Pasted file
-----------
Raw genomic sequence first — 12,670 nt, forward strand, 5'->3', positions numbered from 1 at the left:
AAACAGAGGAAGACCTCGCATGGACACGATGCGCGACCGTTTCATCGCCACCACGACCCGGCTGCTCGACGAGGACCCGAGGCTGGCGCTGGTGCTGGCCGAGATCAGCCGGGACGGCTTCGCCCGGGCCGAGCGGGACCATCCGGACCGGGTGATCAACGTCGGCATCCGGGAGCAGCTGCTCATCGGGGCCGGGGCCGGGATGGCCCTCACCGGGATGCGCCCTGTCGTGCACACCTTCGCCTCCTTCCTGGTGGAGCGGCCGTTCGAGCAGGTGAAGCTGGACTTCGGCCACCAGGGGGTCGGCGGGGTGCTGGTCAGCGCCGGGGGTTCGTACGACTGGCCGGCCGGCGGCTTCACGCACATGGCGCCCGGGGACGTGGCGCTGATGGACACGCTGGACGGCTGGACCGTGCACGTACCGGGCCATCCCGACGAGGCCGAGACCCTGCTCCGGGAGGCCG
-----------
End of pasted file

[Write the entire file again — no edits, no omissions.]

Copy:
Raw genomic sequence first — 12,670 nt, forward strand, 5'->3', positions numbered from 1 at the left:
AAACAGAGGAAGACCTCGCATGGACACGATGCGCGACCGTTTCATCGCCACCACGACCCGGCTGCTCGACGAGGACCCGAGGCTGGCGCTGGTGCTGGCCGAGATCAGCCGGGACGGCTTCGCCCGGGCCGAGCGGGACCATCCGGACCGGGTGATCAACGTCGGCATCCGGGAGCAGCTGCTCATCGGGGCCGGGGCCGGGATGGCCCTCACCGGGATGCGCCCTGTCGTGCACACCTTCGCCTCCTTCCTGGTGGAGCGGCCGTTCGAGCAGGTGAAGCTGGACTTCGGCCACCAGGGGGTCGGCGGGGTGCTGGTCAGCGCCGGGGGTTCGTACGACTGGCCGGCCGGCGGCTTCACGCACATGGCGCCCGGGGACGTGGCGCTGATGGACACGCTGGACGGCTGGACCGTGCACGTACCGGGCCATCCCGACGAGGCCGAGACCCTGCTCCGGGAGGCCG